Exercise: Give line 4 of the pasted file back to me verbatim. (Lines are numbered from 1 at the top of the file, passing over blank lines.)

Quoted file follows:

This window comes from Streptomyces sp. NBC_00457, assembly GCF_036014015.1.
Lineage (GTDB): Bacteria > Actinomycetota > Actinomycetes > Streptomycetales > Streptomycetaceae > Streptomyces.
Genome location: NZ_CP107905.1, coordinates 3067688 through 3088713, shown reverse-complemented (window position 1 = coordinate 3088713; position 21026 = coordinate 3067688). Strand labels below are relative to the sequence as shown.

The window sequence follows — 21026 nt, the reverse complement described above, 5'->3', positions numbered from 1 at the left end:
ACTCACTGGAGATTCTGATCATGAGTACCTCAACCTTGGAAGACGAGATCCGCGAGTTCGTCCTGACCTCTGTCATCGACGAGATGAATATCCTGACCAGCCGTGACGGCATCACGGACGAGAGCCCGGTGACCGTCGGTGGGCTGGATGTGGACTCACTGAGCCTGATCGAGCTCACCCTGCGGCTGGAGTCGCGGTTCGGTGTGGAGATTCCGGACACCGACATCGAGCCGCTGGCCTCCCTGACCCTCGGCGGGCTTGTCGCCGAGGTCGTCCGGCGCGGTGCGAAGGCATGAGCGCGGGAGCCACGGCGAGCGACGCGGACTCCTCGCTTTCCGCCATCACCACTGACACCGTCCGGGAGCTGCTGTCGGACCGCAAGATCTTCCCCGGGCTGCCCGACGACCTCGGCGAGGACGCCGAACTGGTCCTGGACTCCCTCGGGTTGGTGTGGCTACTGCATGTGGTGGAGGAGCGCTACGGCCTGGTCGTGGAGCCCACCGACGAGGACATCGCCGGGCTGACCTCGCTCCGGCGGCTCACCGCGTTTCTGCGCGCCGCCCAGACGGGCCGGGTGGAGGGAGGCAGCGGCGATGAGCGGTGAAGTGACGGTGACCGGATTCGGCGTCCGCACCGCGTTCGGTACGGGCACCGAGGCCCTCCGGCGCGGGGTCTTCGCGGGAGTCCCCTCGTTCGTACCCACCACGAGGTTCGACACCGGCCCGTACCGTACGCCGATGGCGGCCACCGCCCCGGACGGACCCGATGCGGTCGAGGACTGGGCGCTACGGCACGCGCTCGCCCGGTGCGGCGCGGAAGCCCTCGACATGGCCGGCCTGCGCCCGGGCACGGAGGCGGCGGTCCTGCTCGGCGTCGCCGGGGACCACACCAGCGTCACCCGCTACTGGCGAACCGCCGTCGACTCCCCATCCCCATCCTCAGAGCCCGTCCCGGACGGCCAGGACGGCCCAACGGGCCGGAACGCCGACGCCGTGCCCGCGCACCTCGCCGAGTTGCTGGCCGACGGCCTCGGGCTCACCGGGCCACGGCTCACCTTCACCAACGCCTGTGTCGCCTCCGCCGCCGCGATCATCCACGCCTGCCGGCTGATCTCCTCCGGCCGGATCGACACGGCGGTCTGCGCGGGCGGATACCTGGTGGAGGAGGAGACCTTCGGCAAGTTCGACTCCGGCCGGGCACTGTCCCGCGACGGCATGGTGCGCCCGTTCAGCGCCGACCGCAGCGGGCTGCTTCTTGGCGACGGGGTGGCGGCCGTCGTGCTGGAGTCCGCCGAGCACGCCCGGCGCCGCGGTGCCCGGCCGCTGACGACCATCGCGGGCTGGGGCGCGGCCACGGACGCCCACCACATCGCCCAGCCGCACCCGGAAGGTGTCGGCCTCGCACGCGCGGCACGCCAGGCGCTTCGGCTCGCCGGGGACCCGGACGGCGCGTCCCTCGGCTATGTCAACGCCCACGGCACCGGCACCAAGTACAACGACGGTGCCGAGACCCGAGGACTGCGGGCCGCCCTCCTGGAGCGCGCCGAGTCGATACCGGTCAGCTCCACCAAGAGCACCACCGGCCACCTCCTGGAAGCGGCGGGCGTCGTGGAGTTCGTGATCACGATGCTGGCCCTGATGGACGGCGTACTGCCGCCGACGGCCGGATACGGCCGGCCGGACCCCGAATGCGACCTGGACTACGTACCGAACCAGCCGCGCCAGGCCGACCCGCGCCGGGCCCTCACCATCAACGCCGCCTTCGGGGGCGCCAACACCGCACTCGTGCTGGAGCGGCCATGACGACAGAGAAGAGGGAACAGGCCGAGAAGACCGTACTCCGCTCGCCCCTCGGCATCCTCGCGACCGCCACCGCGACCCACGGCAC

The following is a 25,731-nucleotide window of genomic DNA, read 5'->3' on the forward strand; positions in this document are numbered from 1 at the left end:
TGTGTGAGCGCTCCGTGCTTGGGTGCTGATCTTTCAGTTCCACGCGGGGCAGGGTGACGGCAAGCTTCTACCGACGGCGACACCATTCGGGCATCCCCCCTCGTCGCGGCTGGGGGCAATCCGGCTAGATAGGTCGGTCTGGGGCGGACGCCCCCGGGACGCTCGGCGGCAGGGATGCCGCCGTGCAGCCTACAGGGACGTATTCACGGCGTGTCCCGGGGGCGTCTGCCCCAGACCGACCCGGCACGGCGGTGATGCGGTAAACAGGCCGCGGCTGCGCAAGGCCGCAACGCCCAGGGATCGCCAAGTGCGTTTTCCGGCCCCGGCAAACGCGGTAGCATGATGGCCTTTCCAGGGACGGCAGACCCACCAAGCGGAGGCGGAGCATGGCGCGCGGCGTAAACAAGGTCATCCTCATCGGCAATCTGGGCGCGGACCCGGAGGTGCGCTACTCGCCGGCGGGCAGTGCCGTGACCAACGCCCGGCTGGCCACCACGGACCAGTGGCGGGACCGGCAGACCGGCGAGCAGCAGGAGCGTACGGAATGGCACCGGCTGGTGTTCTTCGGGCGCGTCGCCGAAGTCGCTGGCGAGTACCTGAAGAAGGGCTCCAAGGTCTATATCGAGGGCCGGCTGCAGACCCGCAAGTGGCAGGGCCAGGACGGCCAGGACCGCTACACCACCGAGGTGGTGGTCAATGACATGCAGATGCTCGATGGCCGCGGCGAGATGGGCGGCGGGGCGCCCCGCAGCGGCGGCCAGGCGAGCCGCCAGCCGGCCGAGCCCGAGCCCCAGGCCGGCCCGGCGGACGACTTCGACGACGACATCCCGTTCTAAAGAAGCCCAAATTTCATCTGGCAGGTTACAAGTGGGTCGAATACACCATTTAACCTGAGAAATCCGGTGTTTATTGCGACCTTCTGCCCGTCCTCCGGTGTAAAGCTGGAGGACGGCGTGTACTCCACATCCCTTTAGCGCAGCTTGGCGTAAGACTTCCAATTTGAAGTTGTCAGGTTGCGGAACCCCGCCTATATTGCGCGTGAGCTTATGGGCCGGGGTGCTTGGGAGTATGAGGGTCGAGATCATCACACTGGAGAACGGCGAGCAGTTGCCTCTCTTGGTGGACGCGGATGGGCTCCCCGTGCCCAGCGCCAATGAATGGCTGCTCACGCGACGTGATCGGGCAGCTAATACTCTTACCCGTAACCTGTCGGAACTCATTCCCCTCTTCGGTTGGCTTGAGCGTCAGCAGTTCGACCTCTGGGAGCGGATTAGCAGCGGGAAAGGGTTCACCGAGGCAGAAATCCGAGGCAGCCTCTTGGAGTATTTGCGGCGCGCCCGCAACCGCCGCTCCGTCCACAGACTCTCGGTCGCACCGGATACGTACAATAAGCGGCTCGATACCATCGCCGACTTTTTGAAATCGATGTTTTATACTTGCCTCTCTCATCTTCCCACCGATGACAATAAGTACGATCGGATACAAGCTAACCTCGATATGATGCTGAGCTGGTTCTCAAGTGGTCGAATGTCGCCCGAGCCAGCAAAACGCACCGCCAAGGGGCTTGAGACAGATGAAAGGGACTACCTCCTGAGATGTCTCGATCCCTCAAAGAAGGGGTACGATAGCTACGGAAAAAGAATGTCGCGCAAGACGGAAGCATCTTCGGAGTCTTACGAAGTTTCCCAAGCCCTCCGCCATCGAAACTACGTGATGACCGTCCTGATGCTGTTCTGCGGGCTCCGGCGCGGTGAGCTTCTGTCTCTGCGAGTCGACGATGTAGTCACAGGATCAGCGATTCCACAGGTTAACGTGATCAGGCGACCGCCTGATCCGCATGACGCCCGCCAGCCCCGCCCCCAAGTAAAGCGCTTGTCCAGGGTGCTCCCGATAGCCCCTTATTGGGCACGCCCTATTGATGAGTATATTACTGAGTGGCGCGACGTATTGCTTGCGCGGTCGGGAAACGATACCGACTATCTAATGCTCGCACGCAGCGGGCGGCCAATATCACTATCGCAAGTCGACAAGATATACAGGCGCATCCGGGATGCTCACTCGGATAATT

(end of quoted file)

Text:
The window sequence follows — 21026 nt, the reverse complement described above, 5'->3', positions numbered from 1 at the left end: